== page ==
I’ve done user studies for several years but I’m excited about getting the opportunity to implement user studies following the lean startup philosophy.
From Laura Klein’s book UX for Lean Startups, “Lean UX is solidly data driven.” In other words, you test first, assume never.
I should set the stage now and share with you that I love looking back on user studies I’ve done in the past. Especially those that were purely grassroots. Really grassroots. Let me introduce you to to one of these gems.
Right off the bat, I can tell you how we wrongly went about this study: we didn’t first form a hypothesis that we were trying to answer.
Here’s what we assumed: our website messaging wasn’t clear, the website flow made no sense and our checkout system was confusing.
Basically we went into the user study looking for validation for what we wanted to do, which was completely rework the website and messaging.
I joined the startup after the website had launched but I wished this study had been done prior to launching the site. Again, that’s where the lean startup school of thought makes so much sense.
We started by interviewing 16 people, all non-users of our product. With the exception of 4, they had never heard of us.
We had them walk through our booking process, from the homepage to choosing a product they were interested in, booking and reserving that product. Finally, we asked them about a couple of specific pages we felt were lacking in clarity and flow.
“$60 is too much. What am I getting for that?”
The user study validated a lot of what we already knew, like:
Messaging: It wasn’t clear to the user what exactly we were offering or where they could have the meal. Would the chef come to their house? Was it at the chef’s house? Was it delivery? The user really didn’t know. Dynamic Pricing: The need for pricing that changed depending on how many people you have at a dinner. The price displayed isn’t what you would pay if there was only 2 people…or a larger group like 15. Users were unaware that booking a dinner under the minimum number of people shown would result in a higher price per person. Flow: From the homepage to the meals page, filtering down to what you wanted to see (cooking classes, meals, tours) wasn’t intuitive. Part of that stemmed from hazy messaging.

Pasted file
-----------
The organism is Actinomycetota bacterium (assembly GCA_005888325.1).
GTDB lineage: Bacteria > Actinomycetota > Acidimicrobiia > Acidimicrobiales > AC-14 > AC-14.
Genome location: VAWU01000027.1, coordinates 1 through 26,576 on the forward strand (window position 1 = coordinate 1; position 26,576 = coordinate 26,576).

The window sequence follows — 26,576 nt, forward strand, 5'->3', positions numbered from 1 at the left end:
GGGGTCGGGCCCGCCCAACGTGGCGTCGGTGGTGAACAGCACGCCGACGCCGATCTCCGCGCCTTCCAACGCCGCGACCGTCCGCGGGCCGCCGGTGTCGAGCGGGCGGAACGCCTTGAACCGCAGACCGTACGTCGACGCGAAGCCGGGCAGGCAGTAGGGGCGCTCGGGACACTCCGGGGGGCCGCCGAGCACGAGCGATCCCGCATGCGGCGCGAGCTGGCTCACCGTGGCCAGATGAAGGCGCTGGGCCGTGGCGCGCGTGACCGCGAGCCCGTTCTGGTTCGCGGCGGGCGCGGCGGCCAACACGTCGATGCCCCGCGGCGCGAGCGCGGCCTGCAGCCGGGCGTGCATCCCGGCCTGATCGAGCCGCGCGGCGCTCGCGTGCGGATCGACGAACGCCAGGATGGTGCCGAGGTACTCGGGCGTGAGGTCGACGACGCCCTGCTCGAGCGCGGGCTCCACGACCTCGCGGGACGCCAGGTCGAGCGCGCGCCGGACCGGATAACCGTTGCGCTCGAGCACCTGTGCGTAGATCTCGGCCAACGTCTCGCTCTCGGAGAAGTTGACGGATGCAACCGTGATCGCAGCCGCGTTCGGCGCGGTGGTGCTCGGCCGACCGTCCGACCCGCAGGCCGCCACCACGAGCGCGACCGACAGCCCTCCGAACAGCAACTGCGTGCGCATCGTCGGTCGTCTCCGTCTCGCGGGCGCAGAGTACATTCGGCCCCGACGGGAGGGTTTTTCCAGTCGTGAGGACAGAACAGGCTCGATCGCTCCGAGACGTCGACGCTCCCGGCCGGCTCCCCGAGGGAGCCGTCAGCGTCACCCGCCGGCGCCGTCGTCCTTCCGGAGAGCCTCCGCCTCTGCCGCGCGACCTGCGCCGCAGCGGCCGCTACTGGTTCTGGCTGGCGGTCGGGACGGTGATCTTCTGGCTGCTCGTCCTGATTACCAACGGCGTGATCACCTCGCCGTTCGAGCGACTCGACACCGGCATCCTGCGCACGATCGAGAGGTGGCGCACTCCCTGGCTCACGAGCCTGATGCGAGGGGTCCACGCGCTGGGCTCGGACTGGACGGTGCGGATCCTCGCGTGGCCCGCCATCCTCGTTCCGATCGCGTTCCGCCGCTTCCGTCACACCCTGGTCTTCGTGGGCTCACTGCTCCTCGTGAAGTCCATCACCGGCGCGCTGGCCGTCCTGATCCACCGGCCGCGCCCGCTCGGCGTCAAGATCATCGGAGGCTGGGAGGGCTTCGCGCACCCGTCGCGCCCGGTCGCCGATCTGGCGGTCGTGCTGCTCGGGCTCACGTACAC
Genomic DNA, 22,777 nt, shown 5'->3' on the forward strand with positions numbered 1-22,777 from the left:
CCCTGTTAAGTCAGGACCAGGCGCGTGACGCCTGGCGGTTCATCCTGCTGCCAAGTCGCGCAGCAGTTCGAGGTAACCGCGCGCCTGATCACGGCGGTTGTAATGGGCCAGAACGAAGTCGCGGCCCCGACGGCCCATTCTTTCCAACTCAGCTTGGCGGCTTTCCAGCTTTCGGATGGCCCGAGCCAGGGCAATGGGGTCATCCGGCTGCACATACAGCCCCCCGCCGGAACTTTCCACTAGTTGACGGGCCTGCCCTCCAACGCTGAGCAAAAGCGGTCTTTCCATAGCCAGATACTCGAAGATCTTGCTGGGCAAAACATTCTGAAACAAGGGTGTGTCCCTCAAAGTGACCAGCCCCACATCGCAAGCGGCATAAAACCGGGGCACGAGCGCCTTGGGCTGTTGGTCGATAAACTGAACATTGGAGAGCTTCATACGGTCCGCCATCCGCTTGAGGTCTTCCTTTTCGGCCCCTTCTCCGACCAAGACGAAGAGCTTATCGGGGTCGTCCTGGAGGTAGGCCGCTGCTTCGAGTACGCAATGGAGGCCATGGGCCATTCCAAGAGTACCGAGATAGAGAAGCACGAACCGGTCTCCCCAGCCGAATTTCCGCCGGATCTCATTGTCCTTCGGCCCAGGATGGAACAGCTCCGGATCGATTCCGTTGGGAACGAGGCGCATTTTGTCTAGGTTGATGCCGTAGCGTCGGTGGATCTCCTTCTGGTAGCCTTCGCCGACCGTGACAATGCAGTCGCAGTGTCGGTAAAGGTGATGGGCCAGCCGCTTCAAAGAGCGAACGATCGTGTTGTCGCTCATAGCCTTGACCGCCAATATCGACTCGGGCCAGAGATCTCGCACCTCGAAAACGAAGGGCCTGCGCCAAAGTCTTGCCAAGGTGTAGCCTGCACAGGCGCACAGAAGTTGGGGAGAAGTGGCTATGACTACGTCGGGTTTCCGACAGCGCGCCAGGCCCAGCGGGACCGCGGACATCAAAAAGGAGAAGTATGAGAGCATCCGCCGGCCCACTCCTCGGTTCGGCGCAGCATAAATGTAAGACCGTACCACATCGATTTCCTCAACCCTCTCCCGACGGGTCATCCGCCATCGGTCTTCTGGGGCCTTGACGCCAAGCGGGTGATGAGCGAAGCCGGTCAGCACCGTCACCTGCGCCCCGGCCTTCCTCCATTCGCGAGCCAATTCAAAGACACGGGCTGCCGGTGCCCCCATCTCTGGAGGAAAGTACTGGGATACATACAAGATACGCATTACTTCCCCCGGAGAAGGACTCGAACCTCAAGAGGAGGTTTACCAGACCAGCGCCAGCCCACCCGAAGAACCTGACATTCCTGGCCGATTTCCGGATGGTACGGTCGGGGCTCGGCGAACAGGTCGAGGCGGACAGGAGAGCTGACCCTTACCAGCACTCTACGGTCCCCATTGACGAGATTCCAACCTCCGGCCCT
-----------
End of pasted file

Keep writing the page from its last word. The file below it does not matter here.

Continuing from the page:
“I thought you served only Italian food.”
We also got a lot of great feedback on issues we didn’t know were issues:
Consistent Images: One thing we heard was about our H1 image on our homepage. It conveyed (to a couple of users) that we offered one genre of food. Of course, there’s no way a picture of food will convey every genre but still, this was interesting feedback. If only to reiterate how important visuals are to our site. Menu Clarity: We have pictures of food and a menu listed on the meals page but you’ll notice they’re not listed side-by-side. We heard from some users that this added to their confusion, especially when the menu featured food they were unfamiliar with. Social Trust: We offer Facebook login but not using the Facebook symbol (it simply says “Login”). The study showed us that users wanted to see the Facebook symbol. To them, it added validity and trust. Next Steps:
The raw feedback was enlightening enough but when it came to actionable items to provide backend, we focused on three areas:
Messaging on the home and meals pages
How it Works
(Our reasoning for putting How it Works as a high priority was because of heavy site traffic to that page.)
I would love to share the before and after images but my path took a quick turn while in the middle of this study. Instead, I handed it over to my very capable coworkers and look forward to seeing the end result as a user.